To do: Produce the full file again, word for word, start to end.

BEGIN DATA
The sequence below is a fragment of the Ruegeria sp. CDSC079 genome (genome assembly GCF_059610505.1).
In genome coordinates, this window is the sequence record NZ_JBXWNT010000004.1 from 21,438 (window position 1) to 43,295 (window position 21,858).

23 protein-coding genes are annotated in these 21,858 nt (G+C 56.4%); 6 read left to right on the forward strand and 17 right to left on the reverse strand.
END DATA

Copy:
The sequence below is a fragment of the Ruegeria sp. CDSC079 genome (genome assembly GCF_059610505.1).
In genome coordinates, this window is the sequence record NZ_JBXWNT010000004.1 from 21,438 (window position 1) to 43,295 (window position 21,858).

23 protein-coding genes are annotated in these 21,858 nt (G+C 56.4%); 6 read left to right on the forward strand and 17 right to left on the reverse strand.